This article was added by the user . TheWorldNews is not responsible for the content of the platform.

‘Optimistic’ Biden leaves DC for weekend despite debt-ceiling criticism, but says deal ‘close’

WASHINGTON — President Biden left the White House Friday ahead of Memorial Day weekend despite criticism from fellow Democrats for not being more involved in debt-ceiling talks.

“With regard to the debt limit, things are looking good, very optimistic,” Biden told reporters on the White House lawn as he departed around 6:20 p.m.

“I hope we’ll have some clear evidence tonight before the clock strikes 12 that we have a deal, but it’s very close.

“And I’m optimistic.”

Biden departed for jaunts to Camp David and Delaware as House Democrats are slamming his hands-off approach to avoiding what the White House says could be a ruinous federal debt default.

Signaling that a deal might not be so close, the White House press office released a statement attacking House Republicans for pushing for a “cruel and senseless” work requirement for food stamps — just moments after Biden struck a more upbeat tone to reporters.

Joe Biden

Treasury Secretary Janet Yellen said Friday afternoon the government won’t run out of money until June 5, four days later than expected, taking some pressure off the talks, though any deal still would have to be pushed through both the House and Senate, where members of both parties have expressed opposition to the terms of some major points of possible compromise.

Biden will fly Friday evening to Camp David in Maryland and from the forested mountain compound to his home in Wilmington, Del., on Sunday.

The president is scheduled to return to DC later on Sunday.

After visiting Arlington National Cemetery to honor the nation’s war dead Monday, he will yet again chopper to Delaware.

Joe Biden
AFP via Getty Images

An anonymous House Democrat griped about Biden’s travel plans to Politico, exclaiming, “Please tell me that’s not true,” when told of Biden’s plans to leave town.

“You’re going to see a caucus that’s so pissed if he’s stupid enough to do that,” the lawmaker said.

Biden hosted just two events Friday — to celebrate the winning teams of the March Madness men’s and women’s basketball competitions. The celebration of the women’s Louisiana State University team was marked by freshman forward Sa’Myah Smith collapsing during Biden’s address.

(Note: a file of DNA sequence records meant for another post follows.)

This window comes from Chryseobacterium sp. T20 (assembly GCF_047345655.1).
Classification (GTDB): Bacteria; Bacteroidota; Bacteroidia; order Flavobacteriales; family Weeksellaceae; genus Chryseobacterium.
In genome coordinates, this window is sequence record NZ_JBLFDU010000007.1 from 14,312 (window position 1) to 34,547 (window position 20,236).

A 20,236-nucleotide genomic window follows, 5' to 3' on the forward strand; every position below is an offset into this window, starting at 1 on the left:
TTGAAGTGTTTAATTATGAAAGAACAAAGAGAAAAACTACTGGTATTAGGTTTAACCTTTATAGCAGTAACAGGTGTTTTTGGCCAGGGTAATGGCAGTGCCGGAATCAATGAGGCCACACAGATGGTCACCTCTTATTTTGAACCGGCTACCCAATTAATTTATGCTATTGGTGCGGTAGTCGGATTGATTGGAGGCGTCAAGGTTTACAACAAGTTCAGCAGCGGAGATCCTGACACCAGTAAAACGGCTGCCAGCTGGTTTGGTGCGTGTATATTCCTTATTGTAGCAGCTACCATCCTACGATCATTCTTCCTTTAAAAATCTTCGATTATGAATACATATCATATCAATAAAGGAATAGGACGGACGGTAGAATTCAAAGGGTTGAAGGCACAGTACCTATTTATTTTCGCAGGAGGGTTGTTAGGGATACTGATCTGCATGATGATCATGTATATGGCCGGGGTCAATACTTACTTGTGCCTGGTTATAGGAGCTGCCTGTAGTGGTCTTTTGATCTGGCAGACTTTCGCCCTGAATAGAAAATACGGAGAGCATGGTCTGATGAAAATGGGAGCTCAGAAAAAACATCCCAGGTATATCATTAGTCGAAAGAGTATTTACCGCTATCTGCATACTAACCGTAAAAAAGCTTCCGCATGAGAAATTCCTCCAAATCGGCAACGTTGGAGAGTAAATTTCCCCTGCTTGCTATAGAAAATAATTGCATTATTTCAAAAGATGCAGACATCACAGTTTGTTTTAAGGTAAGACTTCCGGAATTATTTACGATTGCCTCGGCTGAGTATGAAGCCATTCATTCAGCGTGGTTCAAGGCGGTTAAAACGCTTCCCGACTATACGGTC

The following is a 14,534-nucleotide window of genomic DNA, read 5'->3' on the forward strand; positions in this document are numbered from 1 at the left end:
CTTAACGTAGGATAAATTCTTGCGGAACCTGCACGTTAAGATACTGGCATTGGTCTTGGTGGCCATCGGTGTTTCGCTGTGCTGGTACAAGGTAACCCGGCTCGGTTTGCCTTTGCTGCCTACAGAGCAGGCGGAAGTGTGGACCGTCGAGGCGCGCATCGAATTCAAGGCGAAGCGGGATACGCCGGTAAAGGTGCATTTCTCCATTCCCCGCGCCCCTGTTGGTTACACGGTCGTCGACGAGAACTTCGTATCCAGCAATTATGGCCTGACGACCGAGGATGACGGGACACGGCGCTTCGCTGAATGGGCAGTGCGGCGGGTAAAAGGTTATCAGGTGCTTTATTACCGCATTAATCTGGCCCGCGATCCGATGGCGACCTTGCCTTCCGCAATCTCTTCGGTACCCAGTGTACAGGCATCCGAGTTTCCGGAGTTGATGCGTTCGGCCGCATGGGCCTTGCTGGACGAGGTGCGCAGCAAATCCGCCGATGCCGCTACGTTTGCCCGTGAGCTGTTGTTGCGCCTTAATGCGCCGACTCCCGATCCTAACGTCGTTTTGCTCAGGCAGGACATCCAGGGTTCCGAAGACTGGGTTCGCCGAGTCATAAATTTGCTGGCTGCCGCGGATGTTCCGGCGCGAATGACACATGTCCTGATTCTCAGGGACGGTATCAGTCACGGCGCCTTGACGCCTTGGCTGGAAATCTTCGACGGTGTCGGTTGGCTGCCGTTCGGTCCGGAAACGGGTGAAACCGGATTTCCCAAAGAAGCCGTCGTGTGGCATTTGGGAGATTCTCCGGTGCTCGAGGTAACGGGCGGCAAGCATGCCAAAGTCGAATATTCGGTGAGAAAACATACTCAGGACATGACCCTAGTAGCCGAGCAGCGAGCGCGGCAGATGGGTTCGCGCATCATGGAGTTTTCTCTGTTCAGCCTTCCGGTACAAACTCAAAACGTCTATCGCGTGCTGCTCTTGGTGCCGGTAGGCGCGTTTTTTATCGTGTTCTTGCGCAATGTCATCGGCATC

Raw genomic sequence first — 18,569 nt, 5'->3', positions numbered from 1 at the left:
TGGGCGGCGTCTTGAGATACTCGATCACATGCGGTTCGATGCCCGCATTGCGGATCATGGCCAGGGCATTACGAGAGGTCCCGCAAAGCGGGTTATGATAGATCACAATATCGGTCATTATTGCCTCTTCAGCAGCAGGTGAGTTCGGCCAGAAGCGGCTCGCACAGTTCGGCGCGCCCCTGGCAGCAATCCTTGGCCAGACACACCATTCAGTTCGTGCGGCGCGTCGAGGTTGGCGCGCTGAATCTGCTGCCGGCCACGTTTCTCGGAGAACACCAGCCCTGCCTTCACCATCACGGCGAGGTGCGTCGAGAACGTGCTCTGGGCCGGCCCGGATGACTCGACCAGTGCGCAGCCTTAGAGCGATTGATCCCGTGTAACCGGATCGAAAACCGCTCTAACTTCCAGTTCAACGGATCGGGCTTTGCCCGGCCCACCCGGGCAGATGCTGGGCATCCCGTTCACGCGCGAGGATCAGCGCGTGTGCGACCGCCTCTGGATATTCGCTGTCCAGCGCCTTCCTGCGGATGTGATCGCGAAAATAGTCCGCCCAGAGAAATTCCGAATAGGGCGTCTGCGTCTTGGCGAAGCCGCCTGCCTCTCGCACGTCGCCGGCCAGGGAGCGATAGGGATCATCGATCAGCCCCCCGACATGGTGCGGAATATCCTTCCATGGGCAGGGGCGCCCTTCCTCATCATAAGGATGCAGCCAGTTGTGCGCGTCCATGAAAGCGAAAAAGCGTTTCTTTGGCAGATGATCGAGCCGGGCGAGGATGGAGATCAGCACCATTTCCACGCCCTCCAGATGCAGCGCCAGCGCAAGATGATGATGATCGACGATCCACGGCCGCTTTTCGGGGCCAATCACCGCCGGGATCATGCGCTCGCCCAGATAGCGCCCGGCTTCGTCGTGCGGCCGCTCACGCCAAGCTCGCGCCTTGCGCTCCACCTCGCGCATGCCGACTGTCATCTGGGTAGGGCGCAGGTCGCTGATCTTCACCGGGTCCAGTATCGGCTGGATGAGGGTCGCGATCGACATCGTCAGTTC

A top White House negotiator, budget director Shalanda Young, attended the LSU event, as did Rep. Garret Graves (R-La.), who is one of the leading GOP negotiators.

“Shalanda Young back there, direct of management and budget, putting together a deal — hopefully,” Biden said.

“[Young] is now helping me with the critical budget talks we’re in the middle of now. But she said, ‘I’m leaving the talks to be here.’”

At the late-afternoon event with the University of Connecticut men’s team, Biden spoke little of the financial fight, telling Vice President Kamala Harris’ husband Douglas Emhoff that the term second gentleman “sounds ridiculous.”

“I’m bored with me, too,” Biden joked as a child wailed, before telling a young boy, “I want to know who your haberdasher is.”

The optics of Biden leaving town amid debt talks outraged fellow Democrats in part because of Biden’s hands-off approach.

Joe Biden

For months, the White House refused to negotiate with House Republicans on spending cuts in exchange for a debt-ceiling hike.

“It’s time to bring the president off the bench, or bring somebody off the bench. No one’s responding to anything. Kevin’s consistently on message,” an anonymous House Democrat told Politico, referring to House Speaker McCarthy.

“We have the Oval Office. I’ve never seen anything like it.”

Although the White House has warned that failure to reach a deal could result in a US debt default, some conservatives scoff at the notion, arguing the Constitution would require debt payments to be made from the ongoing federal cash flow.

Yellen’s Friday afternoon statement stalling the debt-talks deadline said, “Based on the most recent available data, we now estimate that Treasury will have insufficient resources to satisfy the government’s obligations if Congress has not raised or suspended the debt limit by June 5.”